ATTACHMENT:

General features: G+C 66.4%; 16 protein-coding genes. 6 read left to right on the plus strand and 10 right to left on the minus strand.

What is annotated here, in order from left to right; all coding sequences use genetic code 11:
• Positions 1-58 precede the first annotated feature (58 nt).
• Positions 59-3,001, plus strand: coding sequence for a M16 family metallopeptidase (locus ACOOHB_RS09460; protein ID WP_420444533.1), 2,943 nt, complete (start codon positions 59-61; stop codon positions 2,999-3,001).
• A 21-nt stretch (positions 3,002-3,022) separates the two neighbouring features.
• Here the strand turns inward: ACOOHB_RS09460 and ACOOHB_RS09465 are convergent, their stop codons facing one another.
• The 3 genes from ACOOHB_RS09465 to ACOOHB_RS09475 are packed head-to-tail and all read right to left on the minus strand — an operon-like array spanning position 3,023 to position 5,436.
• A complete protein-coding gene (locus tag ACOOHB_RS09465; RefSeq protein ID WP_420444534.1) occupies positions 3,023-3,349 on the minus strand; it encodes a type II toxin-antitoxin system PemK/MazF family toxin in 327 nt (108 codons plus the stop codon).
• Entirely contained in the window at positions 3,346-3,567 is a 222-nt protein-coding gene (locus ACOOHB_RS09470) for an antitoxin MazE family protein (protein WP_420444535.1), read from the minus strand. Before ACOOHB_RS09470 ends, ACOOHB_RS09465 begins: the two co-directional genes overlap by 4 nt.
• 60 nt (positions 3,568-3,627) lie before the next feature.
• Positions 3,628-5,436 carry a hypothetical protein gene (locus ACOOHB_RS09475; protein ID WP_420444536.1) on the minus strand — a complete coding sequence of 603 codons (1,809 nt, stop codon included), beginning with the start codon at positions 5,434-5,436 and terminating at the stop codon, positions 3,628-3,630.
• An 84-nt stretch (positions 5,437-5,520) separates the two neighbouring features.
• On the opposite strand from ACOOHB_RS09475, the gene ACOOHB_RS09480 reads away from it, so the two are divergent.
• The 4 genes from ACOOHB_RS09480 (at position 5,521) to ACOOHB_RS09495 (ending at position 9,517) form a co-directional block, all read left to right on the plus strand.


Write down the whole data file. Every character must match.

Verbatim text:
General features: G+C 66.4%; 16 protein-coding genes. 6 read left to right on the plus strand and 10 right to left on the minus strand.

What is annotated here, in order from left to right; all coding sequences use genetic code 11:
• Positions 1-58 precede the first annotated feature (58 nt).
• Positions 59-3,001, plus strand: coding sequence for a M16 family metallopeptidase (locus ACOOHB_RS09460; protein ID WP_420444533.1), 2,943 nt, complete (start codon positions 59-61; stop codon positions 2,999-3,001).
• A 21-nt stretch (positions 3,002-3,022) separates the two neighbouring features.
• Here the strand turns inward: ACOOHB_RS09460 and ACOOHB_RS09465 are convergent, their stop codons facing one another.
• The 3 genes from ACOOHB_RS09465 to ACOOHB_RS09475 are packed head-to-tail and all read right to left on the minus strand — an operon-like array spanning position 3,023 to position 5,436.
• A complete protein-coding gene (locus tag ACOOHB_RS09465; RefSeq protein ID WP_420444534.1) occupies positions 3,023-3,349 on the minus strand; it encodes a type II toxin-antitoxin system PemK/MazF family toxin in 327 nt (108 codons plus the stop codon).
• Entirely contained in the window at positions 3,346-3,567 is a 222-nt protein-coding gene (locus ACOOHB_RS09470) for an antitoxin MazE family protein (protein WP_420444535.1), read from the minus strand. Before ACOOHB_RS09470 ends, ACOOHB_RS09465 begins: the two co-directional genes overlap by 4 nt.
• 60 nt (positions 3,568-3,627) lie before the next feature.
• Positions 3,628-5,436 carry a hypothetical protein gene (locus ACOOHB_RS09475; protein ID WP_420444536.1) on the minus strand — a complete coding sequence of 603 codons (1,809 nt, stop codon included), beginning with the start codon at positions 5,434-5,436 and terminating at the stop codon, positions 3,628-3,630.
• An 84-nt stretch (positions 5,437-5,520) separates the two neighbouring features.
• On the opposite strand from ACOOHB_RS09475, the gene ACOOHB_RS09480 reads away from it, so the two are divergent.
• The 4 genes from ACOOHB_RS09480 (at position 5,521) to ACOOHB_RS09495 (ending at position 9,517) form a co-directional block, all read left to right on the plus strand.